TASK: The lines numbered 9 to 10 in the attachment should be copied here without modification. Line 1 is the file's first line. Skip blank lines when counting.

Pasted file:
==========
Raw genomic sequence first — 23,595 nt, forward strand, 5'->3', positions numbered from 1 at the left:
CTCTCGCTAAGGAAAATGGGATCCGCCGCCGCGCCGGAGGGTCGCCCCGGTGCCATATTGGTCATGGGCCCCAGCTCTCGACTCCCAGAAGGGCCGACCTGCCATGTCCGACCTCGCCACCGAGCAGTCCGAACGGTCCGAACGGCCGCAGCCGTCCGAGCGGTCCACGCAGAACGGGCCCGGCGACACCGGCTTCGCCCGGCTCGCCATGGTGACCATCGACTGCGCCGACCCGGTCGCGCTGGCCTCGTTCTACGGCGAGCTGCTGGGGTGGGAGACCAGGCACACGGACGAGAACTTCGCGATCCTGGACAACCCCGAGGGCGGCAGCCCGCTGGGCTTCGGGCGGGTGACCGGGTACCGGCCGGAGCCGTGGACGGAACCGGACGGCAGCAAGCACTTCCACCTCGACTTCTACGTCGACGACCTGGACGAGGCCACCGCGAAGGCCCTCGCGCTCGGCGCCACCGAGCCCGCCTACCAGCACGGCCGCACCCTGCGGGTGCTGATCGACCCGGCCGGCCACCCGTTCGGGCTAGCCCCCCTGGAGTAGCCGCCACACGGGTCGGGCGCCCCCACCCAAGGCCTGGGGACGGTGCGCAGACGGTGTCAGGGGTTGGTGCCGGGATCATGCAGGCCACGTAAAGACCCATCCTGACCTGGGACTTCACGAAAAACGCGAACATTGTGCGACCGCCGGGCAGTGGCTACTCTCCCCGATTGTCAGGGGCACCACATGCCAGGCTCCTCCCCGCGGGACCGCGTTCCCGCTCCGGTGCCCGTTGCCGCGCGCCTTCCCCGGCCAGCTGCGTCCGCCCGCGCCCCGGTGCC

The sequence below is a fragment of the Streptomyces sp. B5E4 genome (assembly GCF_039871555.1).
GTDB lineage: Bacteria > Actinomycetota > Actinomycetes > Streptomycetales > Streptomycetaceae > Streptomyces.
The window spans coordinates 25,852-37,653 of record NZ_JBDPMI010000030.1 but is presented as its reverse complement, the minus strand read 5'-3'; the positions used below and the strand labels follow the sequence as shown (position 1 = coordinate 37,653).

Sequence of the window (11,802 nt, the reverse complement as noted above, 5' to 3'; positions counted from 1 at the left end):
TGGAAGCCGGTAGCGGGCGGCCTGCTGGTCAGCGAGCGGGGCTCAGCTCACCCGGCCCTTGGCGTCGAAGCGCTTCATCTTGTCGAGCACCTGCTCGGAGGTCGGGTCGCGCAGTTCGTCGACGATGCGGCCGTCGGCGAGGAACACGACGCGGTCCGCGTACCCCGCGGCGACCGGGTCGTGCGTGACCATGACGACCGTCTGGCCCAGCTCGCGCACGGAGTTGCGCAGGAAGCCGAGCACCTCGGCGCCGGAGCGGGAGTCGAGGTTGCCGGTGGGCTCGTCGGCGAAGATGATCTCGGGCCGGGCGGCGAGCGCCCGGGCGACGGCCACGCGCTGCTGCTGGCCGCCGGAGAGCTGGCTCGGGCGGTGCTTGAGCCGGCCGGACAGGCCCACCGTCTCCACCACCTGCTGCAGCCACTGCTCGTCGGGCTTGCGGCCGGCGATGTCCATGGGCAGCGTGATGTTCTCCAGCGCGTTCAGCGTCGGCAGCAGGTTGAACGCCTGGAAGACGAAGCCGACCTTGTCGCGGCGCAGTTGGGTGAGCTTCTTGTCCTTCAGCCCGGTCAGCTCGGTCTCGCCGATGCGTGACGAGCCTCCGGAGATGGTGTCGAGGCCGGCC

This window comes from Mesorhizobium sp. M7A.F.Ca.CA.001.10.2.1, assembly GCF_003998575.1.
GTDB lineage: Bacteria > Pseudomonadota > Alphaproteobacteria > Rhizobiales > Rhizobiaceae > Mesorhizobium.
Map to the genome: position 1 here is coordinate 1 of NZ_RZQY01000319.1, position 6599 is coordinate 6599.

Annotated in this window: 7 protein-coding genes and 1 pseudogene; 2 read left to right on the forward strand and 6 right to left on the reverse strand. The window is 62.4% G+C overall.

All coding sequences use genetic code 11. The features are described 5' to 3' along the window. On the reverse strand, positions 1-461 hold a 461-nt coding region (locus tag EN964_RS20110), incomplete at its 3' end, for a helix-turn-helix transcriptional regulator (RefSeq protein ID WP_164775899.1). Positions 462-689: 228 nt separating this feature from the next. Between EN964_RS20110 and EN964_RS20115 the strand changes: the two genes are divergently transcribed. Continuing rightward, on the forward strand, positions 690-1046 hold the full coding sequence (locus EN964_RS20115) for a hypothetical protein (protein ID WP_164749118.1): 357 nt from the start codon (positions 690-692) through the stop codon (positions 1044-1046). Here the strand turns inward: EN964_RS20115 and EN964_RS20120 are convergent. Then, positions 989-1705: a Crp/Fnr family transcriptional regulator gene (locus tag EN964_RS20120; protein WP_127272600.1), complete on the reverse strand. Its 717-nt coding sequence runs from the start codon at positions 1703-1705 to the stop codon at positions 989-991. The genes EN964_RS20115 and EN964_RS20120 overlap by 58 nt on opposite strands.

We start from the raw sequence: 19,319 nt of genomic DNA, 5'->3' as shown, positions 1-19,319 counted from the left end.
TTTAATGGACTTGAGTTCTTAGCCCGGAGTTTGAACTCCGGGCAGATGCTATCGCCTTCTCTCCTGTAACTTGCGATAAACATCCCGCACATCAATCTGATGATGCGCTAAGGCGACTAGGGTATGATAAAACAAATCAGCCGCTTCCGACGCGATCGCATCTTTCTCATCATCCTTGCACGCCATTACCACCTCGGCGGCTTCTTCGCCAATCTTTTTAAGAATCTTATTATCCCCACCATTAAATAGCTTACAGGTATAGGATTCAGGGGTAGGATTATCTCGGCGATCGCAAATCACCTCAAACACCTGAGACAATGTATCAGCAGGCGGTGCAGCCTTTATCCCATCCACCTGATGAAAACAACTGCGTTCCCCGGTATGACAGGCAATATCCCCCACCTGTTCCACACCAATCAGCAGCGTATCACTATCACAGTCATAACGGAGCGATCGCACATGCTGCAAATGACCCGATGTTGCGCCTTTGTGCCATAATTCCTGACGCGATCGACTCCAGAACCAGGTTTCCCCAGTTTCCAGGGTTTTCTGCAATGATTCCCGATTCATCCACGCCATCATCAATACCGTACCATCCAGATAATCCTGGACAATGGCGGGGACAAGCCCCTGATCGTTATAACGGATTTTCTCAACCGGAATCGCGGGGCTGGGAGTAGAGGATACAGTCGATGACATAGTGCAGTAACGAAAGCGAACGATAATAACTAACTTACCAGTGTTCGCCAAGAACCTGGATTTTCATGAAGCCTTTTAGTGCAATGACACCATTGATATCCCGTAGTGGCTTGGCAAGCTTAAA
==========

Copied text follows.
GTDB lineage: Bacteria > Pseudomonadota > Alphaproteobacteria > Rhizobiales > Rhizobiaceae > Mesorhizobium.
Map to the genome: position 1 here is coordinate 1 of NZ_RZQY01000319.1, position 6599 is coordinate 6599.